Ultrasound has been used to manipulate cells in both humans and animal models. While intramembrane cavitation and lipid clustering have been suggested as likely mechanisms, they lack experimental evidence. Here, high-speed digital holographic microscopy (kiloHertz order) is used to visualize the cellular membrane dynamics. It is shown that neuronal and fibroblast membranes deflect about 150 nm upon ultrasound stimulation. Next, a biomechanical model that predicts changes in membrane voltage after ultrasound exposure is developed. Finally, the model predictions are validated using whole-cell patch clamp electrophysiology on primary neurons. Collectively, it is shown that ultrasound stimulation directly defects the neuronal membrane leading to a change in membrane voltage and subsequent depolarization. The model is consistent with existing data and provides a mechanism for both ultrasound-evoked neurostimulation and sonogenetic control.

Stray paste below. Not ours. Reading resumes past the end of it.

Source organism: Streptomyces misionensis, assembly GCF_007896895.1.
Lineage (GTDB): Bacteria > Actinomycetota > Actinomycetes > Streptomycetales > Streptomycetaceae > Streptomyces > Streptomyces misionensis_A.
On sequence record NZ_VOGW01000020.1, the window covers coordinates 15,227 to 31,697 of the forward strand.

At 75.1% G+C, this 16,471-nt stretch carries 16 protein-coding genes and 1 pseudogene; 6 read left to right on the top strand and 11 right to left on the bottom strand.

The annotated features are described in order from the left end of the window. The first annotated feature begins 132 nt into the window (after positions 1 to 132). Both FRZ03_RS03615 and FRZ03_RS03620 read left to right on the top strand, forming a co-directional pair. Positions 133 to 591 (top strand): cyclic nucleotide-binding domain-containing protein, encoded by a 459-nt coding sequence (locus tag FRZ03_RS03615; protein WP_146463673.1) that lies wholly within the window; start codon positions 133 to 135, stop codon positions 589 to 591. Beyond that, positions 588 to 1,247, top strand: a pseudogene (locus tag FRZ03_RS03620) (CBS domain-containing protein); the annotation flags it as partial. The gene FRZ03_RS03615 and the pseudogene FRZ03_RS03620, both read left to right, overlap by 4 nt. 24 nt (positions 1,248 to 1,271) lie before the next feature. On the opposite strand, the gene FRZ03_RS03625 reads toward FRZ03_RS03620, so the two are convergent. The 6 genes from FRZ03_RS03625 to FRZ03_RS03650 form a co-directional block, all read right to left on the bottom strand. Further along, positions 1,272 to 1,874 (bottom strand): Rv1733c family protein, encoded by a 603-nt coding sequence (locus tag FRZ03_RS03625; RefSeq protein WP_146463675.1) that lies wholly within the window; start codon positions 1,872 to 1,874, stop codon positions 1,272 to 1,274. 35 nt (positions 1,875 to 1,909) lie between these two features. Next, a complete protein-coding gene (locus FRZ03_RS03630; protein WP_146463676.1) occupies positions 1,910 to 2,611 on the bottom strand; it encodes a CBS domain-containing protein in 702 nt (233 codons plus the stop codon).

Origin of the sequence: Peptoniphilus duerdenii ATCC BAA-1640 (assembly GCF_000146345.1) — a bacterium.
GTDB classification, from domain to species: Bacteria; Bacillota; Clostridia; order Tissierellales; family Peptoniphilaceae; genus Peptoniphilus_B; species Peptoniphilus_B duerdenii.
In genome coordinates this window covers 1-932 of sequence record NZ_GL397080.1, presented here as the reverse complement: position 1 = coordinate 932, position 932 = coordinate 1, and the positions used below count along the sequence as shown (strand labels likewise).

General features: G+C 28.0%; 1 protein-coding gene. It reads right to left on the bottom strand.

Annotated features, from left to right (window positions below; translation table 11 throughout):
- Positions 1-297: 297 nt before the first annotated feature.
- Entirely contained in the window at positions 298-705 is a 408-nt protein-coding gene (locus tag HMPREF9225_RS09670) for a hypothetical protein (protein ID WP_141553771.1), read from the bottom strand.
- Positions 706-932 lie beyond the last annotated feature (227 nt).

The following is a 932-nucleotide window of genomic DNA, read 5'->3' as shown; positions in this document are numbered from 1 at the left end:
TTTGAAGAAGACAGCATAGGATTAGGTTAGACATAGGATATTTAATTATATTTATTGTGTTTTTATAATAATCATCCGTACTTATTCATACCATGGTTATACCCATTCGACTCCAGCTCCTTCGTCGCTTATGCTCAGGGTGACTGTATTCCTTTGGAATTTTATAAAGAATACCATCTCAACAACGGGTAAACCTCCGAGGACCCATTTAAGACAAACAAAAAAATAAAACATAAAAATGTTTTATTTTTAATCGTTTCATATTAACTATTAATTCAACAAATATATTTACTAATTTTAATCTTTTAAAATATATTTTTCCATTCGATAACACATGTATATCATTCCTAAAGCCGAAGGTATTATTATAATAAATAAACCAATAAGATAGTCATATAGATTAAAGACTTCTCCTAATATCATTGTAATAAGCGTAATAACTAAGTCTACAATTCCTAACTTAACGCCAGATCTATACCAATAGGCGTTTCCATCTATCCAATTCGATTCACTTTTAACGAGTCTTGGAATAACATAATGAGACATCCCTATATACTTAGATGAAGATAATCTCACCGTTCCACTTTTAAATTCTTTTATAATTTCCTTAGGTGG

Keywords: acoustofluidics; digital holographic microscopy; neuromodulation; ultrasound.
© 2021 The Authors. Advanced Science published by Wiley-VCH GmbH.